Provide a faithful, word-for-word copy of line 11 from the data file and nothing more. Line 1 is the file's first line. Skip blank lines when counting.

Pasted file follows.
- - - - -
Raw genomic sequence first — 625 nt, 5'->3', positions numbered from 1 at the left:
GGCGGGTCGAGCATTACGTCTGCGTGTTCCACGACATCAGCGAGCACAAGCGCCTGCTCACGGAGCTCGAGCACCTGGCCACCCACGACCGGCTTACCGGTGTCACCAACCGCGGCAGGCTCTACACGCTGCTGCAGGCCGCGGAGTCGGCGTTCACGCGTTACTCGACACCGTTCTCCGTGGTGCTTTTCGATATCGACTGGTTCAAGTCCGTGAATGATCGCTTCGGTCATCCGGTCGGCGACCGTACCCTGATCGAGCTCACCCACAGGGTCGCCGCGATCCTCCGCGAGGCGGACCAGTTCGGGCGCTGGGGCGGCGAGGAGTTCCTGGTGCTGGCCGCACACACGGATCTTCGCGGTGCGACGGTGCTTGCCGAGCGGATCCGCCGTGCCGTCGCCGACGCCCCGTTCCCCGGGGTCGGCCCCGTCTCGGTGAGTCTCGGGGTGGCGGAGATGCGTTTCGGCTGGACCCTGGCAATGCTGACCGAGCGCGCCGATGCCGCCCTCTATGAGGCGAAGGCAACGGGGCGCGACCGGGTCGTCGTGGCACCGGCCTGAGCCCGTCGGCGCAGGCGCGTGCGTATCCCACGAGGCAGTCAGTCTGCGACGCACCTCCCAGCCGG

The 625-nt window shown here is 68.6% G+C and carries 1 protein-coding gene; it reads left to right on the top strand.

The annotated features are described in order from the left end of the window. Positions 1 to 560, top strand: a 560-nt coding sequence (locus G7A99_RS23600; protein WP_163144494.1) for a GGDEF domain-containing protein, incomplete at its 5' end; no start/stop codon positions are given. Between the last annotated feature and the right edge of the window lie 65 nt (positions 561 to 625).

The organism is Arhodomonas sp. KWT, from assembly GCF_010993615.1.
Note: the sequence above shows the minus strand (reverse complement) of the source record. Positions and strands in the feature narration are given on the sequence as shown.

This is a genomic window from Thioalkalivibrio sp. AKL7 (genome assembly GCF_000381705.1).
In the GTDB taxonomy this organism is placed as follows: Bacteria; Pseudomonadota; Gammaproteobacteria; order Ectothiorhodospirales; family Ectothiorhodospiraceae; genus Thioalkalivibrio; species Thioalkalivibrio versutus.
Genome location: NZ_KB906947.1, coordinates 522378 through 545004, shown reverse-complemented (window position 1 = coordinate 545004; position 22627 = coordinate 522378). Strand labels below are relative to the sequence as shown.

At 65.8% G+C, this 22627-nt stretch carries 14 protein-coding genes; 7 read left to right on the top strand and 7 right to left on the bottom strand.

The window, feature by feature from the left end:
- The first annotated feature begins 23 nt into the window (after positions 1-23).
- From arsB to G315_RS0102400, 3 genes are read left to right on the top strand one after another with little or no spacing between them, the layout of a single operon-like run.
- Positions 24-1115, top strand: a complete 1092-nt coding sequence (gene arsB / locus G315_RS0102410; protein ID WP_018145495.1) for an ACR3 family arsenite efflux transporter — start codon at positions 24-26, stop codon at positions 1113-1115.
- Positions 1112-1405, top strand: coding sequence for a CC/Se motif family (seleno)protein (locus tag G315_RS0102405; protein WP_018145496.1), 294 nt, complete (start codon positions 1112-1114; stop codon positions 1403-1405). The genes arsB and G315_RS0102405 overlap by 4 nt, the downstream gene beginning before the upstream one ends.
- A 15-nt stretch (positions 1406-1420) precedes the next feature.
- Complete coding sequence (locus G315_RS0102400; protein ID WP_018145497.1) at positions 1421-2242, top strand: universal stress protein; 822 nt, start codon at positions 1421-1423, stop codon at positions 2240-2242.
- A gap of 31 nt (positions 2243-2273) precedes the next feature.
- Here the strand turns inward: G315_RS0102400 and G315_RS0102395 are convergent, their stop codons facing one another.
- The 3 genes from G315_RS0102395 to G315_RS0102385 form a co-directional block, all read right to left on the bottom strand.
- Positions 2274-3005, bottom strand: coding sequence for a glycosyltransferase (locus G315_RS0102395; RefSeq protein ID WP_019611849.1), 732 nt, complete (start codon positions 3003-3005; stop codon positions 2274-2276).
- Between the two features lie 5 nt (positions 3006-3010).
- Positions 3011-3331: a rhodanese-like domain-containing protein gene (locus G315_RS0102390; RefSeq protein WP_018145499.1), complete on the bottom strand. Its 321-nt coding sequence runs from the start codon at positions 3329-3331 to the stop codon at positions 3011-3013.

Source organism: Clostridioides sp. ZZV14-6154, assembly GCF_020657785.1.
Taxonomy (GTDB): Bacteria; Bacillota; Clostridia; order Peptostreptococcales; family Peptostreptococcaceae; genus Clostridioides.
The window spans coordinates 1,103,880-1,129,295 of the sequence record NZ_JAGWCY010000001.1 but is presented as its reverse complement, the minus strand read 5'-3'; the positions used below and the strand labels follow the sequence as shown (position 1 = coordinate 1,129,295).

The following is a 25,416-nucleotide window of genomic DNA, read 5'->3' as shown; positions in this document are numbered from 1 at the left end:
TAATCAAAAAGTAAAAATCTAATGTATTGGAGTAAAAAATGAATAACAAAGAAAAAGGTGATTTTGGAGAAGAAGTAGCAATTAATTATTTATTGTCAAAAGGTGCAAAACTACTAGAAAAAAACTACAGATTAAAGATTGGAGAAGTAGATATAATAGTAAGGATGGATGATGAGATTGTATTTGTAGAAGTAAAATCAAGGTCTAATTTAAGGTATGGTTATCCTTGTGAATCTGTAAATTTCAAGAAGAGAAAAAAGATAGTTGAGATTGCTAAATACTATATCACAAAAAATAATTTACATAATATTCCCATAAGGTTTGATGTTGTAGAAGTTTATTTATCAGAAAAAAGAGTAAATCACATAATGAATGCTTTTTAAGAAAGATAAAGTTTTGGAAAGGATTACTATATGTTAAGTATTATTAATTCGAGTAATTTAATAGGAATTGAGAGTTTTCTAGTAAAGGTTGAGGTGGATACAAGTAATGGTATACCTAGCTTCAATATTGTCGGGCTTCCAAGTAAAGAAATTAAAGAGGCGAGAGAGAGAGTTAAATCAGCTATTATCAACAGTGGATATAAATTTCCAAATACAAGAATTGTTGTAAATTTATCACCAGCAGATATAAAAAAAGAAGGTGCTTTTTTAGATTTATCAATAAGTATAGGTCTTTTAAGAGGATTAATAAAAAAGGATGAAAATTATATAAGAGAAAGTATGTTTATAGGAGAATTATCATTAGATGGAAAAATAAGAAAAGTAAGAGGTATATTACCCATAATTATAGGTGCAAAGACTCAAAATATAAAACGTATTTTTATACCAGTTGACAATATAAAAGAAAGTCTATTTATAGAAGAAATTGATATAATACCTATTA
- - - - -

The window, feature by feature from the left end: